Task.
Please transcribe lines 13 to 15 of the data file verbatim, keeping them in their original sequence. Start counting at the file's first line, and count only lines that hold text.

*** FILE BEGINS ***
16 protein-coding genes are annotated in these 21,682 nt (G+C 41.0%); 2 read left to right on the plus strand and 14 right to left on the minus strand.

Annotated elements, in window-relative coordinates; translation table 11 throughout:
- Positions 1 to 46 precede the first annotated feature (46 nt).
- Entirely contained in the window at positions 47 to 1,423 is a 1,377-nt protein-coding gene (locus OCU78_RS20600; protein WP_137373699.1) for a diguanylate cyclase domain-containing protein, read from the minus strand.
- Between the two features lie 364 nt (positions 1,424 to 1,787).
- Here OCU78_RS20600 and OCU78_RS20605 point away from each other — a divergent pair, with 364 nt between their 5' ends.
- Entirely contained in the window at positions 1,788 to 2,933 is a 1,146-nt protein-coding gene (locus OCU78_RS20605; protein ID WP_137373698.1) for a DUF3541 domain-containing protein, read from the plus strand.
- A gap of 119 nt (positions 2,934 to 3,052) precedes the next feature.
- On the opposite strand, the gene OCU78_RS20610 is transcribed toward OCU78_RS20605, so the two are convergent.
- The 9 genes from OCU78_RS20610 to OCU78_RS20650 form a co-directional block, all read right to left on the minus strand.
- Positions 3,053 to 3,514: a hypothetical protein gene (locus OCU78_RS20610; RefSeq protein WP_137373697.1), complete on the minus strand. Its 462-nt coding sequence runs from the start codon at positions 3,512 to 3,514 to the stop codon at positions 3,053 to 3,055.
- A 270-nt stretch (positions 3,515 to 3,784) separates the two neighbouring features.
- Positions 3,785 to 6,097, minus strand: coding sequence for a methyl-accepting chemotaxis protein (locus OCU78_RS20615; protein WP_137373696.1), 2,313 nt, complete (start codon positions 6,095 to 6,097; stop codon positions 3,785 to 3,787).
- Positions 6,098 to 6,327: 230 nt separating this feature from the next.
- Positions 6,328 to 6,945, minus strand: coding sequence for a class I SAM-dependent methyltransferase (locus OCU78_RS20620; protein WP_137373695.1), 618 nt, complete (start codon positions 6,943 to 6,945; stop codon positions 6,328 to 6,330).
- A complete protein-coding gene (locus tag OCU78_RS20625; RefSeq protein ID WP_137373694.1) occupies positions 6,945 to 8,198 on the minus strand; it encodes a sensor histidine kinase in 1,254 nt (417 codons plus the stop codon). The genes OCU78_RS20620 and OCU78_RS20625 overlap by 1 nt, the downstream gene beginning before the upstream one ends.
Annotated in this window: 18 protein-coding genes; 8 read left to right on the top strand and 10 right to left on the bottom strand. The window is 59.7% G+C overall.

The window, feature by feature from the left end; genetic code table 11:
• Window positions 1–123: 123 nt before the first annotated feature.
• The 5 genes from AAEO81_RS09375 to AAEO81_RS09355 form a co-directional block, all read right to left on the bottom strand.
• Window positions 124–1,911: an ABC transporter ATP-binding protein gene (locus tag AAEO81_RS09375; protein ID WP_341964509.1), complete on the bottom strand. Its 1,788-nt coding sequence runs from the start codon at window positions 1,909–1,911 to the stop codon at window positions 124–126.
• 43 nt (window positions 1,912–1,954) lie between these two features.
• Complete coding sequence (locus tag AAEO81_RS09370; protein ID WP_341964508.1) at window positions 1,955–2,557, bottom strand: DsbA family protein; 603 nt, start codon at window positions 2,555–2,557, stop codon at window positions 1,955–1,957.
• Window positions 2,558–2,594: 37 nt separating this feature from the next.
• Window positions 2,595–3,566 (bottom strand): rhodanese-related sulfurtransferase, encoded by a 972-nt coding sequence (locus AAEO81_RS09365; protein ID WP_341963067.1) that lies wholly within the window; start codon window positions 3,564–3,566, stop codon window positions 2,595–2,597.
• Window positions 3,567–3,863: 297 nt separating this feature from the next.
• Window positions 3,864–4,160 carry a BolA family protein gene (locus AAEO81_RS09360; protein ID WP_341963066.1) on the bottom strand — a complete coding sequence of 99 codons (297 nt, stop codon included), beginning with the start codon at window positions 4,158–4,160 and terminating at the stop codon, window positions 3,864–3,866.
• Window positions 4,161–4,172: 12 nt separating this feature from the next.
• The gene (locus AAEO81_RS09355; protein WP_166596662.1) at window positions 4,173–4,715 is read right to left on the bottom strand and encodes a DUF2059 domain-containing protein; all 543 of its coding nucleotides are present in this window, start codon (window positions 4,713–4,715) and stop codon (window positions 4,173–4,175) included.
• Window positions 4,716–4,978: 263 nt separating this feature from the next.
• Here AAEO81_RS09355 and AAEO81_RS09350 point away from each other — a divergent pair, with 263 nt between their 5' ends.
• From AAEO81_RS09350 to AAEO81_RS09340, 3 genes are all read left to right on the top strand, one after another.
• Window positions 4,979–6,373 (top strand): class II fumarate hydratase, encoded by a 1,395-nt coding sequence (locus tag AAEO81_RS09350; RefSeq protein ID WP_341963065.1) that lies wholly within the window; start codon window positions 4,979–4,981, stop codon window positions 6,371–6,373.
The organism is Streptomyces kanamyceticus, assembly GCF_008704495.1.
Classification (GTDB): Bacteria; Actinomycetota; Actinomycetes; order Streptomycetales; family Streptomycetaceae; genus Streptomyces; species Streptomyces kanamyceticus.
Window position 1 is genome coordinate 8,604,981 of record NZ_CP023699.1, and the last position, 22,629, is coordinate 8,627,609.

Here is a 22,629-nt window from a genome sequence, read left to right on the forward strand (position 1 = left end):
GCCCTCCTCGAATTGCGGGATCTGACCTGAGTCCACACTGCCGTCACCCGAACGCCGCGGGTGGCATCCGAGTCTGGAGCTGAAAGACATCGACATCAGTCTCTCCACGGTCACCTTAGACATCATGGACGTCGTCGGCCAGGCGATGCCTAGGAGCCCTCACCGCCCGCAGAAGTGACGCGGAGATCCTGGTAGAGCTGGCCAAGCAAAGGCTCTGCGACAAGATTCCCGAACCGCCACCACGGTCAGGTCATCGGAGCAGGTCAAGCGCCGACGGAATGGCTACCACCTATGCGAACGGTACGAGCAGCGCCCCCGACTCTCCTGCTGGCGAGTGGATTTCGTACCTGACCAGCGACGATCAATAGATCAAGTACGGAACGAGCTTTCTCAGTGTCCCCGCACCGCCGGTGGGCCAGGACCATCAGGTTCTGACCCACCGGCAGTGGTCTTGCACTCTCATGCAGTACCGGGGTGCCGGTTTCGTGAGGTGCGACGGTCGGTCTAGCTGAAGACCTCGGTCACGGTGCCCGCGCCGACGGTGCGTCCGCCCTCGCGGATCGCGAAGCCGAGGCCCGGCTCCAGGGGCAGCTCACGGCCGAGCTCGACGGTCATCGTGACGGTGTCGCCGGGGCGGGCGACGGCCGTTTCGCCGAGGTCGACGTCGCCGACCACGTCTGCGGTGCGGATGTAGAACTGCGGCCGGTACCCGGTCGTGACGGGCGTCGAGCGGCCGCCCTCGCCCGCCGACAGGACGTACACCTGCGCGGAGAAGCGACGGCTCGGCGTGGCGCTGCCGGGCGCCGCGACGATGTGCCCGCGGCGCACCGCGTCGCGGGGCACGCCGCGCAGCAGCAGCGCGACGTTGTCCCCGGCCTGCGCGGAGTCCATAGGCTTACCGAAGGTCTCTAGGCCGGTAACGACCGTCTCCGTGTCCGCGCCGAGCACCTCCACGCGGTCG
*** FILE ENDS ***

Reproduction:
- Positions 3,785 to 6,097, minus strand: coding sequence for a methyl-accepting chemotaxis protein (locus OCU78_RS20615; protein WP_137373696.1), 2,313 nt, complete (start codon positions 6,095 to 6,097; stop codon positions 3,785 to 3,787).
- Positions 6,098 to 6,327: 230 nt separating this feature from the next.
- Positions 6,328 to 6,945, minus strand: coding sequence for a class I SAM-dependent methyltransferase (locus OCU78_RS20620; protein WP_137373695.1), 618 nt, complete (start codon positions 6,943 to 6,945; stop codon positions 6,328 to 6,330).